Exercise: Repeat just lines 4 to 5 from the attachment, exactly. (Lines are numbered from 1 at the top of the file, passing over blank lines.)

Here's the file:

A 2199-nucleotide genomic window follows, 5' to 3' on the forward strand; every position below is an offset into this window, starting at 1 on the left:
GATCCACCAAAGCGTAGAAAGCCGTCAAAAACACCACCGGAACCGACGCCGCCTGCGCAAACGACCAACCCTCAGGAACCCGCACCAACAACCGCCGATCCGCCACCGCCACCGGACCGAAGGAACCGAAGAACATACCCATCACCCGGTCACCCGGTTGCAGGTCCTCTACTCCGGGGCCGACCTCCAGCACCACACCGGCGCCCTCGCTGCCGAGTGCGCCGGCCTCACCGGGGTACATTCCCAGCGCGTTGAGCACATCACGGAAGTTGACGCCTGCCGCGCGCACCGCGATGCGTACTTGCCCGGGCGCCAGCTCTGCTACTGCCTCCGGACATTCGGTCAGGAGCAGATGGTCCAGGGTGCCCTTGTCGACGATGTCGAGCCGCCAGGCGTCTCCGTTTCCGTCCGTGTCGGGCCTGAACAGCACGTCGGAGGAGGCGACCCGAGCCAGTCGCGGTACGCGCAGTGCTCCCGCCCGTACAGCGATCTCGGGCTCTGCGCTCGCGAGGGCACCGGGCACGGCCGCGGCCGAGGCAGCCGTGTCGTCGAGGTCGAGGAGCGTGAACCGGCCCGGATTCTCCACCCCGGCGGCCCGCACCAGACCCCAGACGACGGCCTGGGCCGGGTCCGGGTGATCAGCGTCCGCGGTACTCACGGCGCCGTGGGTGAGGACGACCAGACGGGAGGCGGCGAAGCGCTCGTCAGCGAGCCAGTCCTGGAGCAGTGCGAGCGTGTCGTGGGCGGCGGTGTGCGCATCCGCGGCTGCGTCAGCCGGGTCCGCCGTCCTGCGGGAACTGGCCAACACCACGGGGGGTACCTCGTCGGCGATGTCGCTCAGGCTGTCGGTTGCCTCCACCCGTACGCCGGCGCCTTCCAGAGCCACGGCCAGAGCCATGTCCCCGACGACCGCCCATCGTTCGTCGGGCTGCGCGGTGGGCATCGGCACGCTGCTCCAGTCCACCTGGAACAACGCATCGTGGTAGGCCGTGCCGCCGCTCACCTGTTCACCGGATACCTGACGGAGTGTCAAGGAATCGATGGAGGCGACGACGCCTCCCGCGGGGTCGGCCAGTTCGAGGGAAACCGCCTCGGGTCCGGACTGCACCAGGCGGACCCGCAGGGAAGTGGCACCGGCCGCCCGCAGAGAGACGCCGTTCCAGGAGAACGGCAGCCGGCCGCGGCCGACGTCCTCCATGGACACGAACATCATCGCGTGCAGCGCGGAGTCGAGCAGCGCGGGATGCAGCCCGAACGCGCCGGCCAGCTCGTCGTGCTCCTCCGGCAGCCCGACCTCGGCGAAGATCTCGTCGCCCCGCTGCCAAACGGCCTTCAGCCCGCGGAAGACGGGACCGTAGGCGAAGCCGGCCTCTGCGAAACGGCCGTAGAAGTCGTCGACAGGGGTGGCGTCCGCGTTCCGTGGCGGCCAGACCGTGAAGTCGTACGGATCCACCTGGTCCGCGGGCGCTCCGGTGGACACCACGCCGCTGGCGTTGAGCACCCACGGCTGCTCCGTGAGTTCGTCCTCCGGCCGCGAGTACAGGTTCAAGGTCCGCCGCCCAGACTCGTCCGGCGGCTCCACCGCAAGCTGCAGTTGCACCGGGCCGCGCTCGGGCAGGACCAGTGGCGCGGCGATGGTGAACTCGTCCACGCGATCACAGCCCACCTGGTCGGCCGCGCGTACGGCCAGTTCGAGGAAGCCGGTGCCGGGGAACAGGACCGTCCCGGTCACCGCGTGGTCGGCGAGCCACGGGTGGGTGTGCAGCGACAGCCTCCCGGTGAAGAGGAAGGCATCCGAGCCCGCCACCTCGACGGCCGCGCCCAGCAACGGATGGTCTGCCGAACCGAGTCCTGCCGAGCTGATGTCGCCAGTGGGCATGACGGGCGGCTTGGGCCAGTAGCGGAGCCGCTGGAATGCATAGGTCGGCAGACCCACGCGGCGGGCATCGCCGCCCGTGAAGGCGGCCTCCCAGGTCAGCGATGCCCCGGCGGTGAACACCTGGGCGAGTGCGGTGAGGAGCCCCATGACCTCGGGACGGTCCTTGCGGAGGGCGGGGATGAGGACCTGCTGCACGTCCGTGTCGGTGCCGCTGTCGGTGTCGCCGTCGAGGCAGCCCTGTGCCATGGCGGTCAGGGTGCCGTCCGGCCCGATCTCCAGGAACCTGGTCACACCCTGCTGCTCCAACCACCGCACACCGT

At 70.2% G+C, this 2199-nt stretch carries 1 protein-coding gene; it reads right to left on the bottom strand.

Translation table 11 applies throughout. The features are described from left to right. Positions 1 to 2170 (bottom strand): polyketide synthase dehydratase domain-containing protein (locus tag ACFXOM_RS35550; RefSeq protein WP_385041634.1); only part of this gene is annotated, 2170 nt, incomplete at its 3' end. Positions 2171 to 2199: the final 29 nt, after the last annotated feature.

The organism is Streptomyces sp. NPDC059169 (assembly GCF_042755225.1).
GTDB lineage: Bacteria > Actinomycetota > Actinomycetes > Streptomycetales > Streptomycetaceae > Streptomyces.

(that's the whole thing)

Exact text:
Translation table 11 applies throughout. The features are described from left to right. Positions 1 to 2170 (bottom strand): polyketide synthase dehydratase domain-containing protein (locus tag ACFXOM_RS35550; RefSeq protein WP_385041634.1); only part of this gene is annotated, 2170 nt, incomplete at its 3' end. Positions 2171 to 2199: the final 29 nt, after the last annotated feature.

The organism is Streptomyces sp. NPDC059169 (assembly GCF_042755225.1).